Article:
One of the masterpieces designed by Max Fabiani for the Società Antonio Volpe is the rocking egg chair n. 267, which has been attributed for years to Josef Hoffmann, designer for the firm Jacob & Josef Kohn.

The rocking egg chair n. 267, as well as its follow-up model n. 269, manufactured by the Società Anonima Antonio Volpe, represent  the beginning of Italian design and the end of a story that begun during the early Sixties of the 19th Century. Indeed, during the Great London Exposition of 1862, Michael Thonet and his sons presented the first rocking chair made of steam-bended beechwood, as well as other models, such as the chair n. 14, which are nowadays considered milestones in the history of design. It was not easy to create a new, original model, different  from the standard of construction of the Thonet Rockers.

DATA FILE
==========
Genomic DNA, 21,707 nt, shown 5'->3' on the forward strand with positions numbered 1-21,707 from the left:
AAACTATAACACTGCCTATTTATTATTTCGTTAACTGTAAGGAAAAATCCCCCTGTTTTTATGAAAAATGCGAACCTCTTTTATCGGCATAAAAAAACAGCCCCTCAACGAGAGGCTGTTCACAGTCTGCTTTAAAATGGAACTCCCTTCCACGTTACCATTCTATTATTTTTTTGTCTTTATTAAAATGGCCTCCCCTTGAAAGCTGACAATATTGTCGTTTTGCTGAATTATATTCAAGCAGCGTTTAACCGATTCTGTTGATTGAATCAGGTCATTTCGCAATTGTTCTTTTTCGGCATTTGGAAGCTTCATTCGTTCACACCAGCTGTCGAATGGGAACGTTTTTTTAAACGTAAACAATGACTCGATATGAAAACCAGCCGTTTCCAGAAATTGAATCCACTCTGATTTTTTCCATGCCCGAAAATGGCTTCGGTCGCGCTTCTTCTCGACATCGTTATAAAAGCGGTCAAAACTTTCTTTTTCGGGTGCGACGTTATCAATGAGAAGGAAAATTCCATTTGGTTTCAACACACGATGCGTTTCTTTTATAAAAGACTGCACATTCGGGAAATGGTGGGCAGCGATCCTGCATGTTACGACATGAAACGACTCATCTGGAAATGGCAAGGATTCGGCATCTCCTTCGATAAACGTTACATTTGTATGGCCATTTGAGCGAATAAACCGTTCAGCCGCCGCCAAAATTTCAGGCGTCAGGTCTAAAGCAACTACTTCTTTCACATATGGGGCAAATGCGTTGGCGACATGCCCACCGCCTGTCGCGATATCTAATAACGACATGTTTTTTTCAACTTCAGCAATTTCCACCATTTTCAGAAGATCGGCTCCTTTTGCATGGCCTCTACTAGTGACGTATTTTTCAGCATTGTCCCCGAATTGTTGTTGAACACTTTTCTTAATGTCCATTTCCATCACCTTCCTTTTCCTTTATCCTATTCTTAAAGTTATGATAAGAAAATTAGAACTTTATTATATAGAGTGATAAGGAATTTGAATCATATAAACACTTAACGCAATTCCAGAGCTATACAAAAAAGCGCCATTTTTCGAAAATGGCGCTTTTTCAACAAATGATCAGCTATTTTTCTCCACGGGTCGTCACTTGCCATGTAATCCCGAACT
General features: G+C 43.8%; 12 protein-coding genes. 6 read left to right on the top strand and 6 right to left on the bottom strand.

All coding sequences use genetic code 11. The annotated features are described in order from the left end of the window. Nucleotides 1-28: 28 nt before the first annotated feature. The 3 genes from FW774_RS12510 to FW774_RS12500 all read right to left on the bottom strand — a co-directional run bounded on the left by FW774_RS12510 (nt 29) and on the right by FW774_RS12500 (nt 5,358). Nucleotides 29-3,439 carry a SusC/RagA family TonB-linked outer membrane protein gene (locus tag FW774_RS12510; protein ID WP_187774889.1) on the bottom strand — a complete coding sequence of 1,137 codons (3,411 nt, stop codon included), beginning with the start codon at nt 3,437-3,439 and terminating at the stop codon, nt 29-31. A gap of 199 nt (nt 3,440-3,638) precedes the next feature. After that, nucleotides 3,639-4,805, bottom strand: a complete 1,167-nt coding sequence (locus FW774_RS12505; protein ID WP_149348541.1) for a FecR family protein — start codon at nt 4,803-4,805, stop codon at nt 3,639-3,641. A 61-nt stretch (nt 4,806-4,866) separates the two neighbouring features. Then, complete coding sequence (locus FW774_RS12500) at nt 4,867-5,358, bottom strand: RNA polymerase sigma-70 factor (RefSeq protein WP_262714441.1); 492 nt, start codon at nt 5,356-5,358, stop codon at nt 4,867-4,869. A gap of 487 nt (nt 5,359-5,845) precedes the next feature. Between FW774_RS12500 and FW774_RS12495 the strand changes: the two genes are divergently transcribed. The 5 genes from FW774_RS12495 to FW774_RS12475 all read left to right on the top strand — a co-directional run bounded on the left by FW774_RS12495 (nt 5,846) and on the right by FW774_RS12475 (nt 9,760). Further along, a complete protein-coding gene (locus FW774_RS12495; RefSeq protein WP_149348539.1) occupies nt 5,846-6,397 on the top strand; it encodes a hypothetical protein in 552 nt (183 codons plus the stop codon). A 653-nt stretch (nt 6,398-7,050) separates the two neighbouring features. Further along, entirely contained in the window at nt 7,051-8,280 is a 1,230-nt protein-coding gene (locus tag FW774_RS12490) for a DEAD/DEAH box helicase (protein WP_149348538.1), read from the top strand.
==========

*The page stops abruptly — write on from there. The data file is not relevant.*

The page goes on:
Above the Egg Rocking chair no.267,

on the left the rocking chair no.269,

both manufactured by the Società Anonima Antonio Volpe.

Who designed the rocking chair,  if Joseph Hoffmann did not?

Surely it had to be someone who was part of the Viennese school, but not necessarily Austrian. The juxtaposition with Max Fabiani is nowadays pretty spontaneous, not only because of the geographical proximity, but also because of its work as an architect. Indeed, some of the models of the chairs he designed in Vienna and were later manufactured in Udine, as well as the projects for his famous prefabricated cottage and the ideas described in his diaries, created a perfect parallelism between Joseph Hoffmann and Max Fabiani.